Evidence of hydrothermal mineral deposits were first noticed in 1948 during the Swedish Albatross oceanographic expedition in the Red Sea. This was followed by discoveries of metalliferous muds and brines between 1963 and 1966 in the Red Sea Rift system. These metalliferous muds contained large amounts of copper, zinc, lead, iron, silver and gold. These discoveries led to similar searches for the same resources in other parts of the world, resulting in the discovery of several hydrothermal sites along the East Pacific Rise System, Galapagos Ridge, the Juan de Fuca and Gorda Ridges in the 1970s.

The Galapagos Rift was found to contain inactive mounds containing ore-grade metals, some of them up to 35 m high chimneys. Sophisticated instrumentation, like submersibles, has led to several other discoveries since the Galapagos Rift discovery in 1981.

More than 350 sites of high-temperature hydrothermal vents and about two hundred sites of significant massive sulphide accumulation have been identified since the discovery of black smokers in 1978-79. Most of these deposits are associated with the mid-ocean ridges, backarc environments, submarine volcanic arcs and in basins near volcanic arcs. A study based on new deposit occurrence data from about 10,000 km of ridge, arc, and backarc spreading centers of the global oceans shows the total accumulation to be on the order of 6 × 108 tonnes, containing ∼3 × 107 tonnes of copper and zinc.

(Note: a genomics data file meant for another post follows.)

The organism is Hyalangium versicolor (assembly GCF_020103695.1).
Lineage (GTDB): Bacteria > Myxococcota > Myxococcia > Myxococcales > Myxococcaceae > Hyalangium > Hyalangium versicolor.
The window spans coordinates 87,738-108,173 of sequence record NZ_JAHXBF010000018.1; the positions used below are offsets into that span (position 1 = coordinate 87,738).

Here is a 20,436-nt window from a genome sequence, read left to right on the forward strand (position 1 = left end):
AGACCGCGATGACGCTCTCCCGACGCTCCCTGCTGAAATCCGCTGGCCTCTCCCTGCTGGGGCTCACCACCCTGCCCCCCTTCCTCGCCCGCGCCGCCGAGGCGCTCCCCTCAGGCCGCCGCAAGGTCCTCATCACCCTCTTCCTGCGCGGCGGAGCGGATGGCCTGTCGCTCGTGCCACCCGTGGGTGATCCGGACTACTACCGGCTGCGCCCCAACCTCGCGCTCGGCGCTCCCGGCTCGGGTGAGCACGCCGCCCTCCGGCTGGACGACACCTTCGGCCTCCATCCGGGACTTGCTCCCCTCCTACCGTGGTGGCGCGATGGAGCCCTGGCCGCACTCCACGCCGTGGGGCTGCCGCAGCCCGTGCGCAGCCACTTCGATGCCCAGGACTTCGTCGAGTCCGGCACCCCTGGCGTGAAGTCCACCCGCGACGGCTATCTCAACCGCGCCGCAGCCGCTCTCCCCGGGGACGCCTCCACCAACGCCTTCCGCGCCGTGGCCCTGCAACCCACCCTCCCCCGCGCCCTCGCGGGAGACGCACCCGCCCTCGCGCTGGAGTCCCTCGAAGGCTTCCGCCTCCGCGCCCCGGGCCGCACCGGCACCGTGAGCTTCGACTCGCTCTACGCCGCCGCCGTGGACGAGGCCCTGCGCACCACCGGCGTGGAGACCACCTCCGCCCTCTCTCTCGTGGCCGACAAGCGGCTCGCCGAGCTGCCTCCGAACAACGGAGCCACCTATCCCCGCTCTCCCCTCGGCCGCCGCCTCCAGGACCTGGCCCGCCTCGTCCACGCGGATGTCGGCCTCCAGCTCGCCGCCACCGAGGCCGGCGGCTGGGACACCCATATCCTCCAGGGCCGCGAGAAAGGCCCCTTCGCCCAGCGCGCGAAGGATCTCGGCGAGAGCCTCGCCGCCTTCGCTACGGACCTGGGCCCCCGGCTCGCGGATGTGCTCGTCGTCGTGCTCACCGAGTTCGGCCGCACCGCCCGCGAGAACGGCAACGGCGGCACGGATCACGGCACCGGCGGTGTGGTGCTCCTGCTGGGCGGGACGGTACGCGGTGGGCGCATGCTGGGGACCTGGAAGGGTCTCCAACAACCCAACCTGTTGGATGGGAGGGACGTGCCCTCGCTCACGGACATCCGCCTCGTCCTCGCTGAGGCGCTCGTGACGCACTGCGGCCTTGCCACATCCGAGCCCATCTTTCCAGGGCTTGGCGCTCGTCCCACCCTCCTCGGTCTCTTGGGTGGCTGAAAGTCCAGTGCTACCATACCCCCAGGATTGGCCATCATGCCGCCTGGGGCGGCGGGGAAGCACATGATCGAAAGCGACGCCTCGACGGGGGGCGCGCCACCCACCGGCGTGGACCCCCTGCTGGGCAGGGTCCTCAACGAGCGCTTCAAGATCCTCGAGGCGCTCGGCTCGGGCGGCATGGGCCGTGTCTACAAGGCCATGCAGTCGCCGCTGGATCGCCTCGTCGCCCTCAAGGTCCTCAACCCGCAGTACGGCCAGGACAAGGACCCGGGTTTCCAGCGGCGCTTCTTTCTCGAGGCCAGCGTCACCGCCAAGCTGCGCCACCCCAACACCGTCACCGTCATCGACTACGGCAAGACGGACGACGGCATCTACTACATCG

Biological Communities and Environmental Concerns: Unusually high temperature and thriving biological communities are most conspicuous of the vents phenomenon. As the seawater seeps into the volcanic rocks through fissures, it becomes hot and the metals of surrounding rocks get dissolved, it then rises up due to convection and carries high temperature fluids (350-400 °C) and ‘black smoke’, containing minerals of economic importance- copper, lead, zinc and silver and gold as traces. Hydrothermal vent fields are hosts of thriving biological communities such as giant tube worms, clam shells, crabs and micro fauna. These animals use chemosynthesis – they derive energy from bacterial oxidation of chemicals in the vent fluids for survival. Massive sulphide deposits are 3D deposits, hence the mining technology for these resources is likely to be different from the polymetallic nodule resource technology. Moreover, due to the presence of benthic community with these deposits, appropriate mitigation strategies to minimize the impact of mining activities are being developed with input from scientific communities.